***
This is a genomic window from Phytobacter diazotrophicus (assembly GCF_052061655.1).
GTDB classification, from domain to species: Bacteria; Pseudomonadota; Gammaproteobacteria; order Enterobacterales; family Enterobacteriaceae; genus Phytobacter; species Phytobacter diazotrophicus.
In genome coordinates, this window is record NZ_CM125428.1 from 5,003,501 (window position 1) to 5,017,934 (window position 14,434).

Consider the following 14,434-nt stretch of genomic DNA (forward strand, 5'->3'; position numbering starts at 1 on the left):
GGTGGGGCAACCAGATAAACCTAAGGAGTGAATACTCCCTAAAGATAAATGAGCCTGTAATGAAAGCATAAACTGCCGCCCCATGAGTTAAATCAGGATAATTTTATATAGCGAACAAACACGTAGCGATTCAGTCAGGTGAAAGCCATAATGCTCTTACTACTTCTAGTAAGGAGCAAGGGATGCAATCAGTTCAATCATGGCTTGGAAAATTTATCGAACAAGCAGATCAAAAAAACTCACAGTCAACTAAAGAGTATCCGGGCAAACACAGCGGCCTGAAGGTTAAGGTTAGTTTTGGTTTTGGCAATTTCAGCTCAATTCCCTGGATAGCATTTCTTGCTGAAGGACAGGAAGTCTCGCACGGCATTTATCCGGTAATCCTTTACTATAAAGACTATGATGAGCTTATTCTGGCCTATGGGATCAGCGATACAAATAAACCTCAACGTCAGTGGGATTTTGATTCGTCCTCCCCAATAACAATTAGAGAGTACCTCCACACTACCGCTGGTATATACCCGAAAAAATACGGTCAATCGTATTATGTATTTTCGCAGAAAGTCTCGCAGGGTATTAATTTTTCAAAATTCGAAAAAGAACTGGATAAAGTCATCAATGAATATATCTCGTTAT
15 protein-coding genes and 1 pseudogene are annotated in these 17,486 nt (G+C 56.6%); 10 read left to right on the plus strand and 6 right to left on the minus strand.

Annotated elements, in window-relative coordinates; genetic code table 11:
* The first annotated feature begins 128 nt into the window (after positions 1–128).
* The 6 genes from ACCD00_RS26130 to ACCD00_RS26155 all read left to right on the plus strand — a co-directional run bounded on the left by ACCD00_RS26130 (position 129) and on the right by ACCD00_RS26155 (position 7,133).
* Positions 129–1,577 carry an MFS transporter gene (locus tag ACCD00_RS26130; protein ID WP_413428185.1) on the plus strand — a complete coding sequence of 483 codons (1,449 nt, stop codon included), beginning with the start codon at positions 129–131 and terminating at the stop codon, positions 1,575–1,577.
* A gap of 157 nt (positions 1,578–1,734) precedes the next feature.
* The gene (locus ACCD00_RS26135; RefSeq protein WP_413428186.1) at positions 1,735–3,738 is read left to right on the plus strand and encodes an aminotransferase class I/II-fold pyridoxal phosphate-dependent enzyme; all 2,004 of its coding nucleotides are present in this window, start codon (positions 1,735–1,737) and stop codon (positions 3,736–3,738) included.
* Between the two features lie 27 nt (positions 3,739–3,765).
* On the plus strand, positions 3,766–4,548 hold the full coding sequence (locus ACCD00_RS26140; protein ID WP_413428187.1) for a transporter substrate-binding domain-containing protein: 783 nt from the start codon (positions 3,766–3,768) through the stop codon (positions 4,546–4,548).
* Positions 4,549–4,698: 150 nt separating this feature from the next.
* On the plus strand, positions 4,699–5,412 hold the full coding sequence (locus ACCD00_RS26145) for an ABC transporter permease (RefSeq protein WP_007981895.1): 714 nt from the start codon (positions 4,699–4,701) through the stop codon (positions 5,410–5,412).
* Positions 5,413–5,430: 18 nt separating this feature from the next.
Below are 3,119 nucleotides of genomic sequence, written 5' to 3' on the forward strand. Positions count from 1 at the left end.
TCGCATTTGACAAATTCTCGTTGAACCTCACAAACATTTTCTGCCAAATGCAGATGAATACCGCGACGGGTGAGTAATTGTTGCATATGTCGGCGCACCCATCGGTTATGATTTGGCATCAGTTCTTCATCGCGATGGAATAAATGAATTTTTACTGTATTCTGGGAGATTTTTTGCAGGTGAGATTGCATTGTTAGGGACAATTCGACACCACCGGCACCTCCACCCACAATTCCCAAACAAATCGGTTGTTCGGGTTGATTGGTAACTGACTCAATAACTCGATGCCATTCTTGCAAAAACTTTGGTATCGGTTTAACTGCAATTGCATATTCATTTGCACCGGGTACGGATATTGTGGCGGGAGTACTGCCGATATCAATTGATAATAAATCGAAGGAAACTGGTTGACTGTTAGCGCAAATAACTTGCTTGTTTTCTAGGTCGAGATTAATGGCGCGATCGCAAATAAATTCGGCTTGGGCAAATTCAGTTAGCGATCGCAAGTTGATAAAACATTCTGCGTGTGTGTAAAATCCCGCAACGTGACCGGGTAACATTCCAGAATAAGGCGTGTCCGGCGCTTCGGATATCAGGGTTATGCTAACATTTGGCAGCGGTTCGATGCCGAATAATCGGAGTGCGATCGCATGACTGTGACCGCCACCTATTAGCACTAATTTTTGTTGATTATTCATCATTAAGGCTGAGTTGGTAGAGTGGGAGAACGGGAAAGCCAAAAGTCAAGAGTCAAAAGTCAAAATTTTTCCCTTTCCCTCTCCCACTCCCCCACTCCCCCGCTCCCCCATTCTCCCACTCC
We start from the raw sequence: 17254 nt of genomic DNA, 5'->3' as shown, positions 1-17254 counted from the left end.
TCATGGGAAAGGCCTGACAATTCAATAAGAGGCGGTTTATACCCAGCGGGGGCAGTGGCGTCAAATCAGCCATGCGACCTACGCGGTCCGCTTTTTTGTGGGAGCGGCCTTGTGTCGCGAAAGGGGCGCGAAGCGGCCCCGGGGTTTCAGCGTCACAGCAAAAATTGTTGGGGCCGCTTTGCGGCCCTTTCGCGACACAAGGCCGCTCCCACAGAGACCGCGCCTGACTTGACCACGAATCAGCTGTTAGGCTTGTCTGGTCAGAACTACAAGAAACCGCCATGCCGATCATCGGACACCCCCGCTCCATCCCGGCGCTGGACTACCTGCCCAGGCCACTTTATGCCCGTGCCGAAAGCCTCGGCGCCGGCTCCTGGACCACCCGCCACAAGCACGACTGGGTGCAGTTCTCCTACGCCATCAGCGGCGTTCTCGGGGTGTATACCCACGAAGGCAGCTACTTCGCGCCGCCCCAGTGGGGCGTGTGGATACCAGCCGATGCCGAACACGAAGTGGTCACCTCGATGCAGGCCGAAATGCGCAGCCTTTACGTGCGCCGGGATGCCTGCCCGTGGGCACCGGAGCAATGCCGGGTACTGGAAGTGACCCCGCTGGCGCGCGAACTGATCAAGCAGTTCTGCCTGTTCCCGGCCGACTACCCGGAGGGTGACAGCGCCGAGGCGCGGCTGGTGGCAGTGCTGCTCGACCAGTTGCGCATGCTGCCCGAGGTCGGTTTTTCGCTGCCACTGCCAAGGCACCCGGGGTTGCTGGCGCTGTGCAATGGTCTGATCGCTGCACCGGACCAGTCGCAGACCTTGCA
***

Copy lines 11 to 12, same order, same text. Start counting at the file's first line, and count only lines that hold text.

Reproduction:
* A gap of 157 nt (positions 1,578–1,734) precedes the next feature.
* The gene (locus ACCD00_RS26135; RefSeq protein WP_413428186.1) at positions 1,735–3,738 is read left to right on the plus strand and encodes an aminotransferase class I/II-fold pyridoxal phosphate-dependent enzyme; all 2,004 of its coding nucleotides are present in this window, start codon (positions 1,735–1,737) and stop codon (positions 3,736–3,738) included.